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Re: flight stroke (pretty short)

David Marjanovic wrote:
> there are so many groups that
> practice diverse variants of gliding do I think 
> that it's likely to tell something if any of them 
> does or does not show a certain behavior.

I'm just pointing out that theropods are considerably
different from the various gliding groups, so it may
not be wise to depend on those for information. 
> Hm... I think this implies that gliders would just
> as quickly be outcompeted by incipient flappers.

Pterosaurs had begun to decline by the LK, correct? 
> Might still provide a selectionary advantage if it
> tumbled back far enough away :-)

Yes, I suppose it would if there were a reason to fly

> I just wonder what exactly the disadvantage of a
> long tail is.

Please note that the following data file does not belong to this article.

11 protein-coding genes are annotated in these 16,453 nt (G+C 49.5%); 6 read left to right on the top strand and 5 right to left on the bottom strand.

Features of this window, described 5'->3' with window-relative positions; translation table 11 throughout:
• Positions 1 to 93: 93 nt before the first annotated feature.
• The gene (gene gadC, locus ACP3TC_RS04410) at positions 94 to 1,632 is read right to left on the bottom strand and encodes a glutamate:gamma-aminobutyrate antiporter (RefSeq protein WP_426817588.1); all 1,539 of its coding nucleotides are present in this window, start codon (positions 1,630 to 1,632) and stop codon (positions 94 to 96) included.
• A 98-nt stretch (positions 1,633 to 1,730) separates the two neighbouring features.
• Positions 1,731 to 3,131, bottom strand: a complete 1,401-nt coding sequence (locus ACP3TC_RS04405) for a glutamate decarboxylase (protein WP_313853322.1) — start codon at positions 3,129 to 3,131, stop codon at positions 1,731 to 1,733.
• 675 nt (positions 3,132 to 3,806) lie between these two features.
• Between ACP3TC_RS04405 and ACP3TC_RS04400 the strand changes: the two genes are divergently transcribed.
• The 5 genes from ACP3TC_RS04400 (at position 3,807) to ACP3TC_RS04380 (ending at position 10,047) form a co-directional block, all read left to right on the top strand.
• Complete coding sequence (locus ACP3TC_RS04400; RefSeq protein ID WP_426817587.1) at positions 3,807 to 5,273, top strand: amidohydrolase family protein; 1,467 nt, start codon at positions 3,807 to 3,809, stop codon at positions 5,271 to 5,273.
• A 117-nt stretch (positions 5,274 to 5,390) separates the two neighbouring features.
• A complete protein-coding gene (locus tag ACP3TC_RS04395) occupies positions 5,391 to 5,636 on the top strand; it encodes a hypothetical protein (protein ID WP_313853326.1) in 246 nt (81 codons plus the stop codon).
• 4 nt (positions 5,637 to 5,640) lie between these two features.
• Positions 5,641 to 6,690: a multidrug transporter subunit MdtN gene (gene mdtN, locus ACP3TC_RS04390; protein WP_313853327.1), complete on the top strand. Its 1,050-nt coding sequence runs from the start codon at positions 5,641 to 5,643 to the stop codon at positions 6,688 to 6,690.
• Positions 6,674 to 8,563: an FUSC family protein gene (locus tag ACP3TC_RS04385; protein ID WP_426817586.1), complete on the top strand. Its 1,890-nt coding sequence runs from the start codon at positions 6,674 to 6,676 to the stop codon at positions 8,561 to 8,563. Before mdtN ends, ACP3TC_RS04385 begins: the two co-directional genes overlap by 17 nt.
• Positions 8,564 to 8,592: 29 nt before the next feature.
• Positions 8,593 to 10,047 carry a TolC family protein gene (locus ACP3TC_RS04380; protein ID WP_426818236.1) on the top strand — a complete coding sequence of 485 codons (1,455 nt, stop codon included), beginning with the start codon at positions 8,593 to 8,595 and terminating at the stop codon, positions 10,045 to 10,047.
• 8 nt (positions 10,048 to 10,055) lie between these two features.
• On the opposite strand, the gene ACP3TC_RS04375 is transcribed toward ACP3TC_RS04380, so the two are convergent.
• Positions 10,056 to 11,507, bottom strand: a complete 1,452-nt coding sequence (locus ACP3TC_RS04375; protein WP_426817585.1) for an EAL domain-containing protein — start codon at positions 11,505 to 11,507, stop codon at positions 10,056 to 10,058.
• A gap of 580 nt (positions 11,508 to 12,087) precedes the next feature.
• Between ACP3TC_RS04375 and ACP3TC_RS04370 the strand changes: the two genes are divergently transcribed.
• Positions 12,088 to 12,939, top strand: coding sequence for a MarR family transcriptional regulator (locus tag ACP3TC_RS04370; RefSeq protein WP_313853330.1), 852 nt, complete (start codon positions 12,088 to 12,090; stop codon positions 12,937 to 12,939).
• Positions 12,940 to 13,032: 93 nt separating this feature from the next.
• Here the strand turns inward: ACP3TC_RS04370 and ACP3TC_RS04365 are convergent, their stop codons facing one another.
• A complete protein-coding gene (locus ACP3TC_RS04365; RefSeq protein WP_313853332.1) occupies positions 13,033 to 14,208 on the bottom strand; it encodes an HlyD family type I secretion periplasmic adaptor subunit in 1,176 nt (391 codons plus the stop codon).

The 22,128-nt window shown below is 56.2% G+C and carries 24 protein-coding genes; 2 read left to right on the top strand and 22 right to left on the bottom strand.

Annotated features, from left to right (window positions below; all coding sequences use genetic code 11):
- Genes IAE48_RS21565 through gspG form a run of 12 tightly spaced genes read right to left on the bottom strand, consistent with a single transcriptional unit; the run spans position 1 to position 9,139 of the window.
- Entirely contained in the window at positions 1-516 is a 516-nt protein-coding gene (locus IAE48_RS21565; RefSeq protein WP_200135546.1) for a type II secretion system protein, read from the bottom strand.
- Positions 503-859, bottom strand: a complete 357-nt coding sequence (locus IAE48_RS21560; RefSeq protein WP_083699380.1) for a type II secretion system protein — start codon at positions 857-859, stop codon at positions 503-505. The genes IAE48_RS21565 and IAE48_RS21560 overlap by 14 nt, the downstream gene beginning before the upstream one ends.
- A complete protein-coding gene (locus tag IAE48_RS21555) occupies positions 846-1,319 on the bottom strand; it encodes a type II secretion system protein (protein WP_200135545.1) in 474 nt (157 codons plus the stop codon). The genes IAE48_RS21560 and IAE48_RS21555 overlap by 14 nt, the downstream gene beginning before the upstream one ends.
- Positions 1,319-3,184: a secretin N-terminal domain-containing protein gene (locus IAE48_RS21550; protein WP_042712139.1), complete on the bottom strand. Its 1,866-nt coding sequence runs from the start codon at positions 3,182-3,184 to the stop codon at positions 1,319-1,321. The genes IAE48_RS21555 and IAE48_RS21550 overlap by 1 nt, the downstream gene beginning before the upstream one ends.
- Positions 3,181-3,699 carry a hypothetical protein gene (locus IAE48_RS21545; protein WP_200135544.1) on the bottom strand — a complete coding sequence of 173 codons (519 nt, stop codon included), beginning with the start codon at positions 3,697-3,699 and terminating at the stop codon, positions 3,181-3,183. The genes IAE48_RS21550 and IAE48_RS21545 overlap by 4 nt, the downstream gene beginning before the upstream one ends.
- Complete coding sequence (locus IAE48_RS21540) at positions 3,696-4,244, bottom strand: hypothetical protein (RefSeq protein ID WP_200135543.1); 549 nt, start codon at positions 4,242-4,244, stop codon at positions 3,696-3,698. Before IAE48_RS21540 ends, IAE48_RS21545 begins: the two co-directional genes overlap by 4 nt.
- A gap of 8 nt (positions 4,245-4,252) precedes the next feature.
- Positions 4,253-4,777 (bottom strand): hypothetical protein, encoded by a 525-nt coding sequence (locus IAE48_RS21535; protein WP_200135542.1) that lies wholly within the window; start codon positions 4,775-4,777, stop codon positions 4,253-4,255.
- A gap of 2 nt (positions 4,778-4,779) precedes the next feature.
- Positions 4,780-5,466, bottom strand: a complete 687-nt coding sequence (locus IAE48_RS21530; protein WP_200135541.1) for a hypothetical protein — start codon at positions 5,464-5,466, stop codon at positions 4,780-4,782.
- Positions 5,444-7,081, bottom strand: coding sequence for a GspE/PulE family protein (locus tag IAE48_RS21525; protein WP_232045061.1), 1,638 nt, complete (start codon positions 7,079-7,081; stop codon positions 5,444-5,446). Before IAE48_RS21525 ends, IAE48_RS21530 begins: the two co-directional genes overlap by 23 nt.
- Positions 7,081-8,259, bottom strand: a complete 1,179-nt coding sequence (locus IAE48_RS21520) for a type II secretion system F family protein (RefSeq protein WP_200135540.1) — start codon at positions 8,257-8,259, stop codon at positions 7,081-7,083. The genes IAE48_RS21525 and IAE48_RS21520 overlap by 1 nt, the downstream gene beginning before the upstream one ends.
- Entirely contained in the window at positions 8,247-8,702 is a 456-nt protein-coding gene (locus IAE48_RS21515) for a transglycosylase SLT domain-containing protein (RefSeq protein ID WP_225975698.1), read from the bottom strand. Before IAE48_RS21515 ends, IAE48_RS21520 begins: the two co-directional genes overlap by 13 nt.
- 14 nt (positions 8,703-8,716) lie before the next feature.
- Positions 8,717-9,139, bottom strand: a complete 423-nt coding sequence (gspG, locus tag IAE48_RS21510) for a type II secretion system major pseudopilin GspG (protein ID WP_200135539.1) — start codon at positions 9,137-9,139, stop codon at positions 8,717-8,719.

It may just be an indicator of how much time an animal
spends in the air. The tail of theropods is agreed to
be a counterbalance, but if your primary means of
locomotion (flight) is hindered or has no use for a
tail, it will degenerate. I'm not so sure the tail
would cause a bird to nose-up as I originally
suggested. There may be sufficient lift produced by it
to keep the body level after all. I still like the
idea of flapping evolving from quadrupedal climbers
reaching for branches. I don't see any problems with
the hypothesis. Really, how could you shoot it down?  

> Sorry, depends on how close the elbows are held at
> the body. I mean long femora that could reach the 
> shoulders to seal the entire gap.

The flight feathers would fill that gap.
Waylon Rowley 

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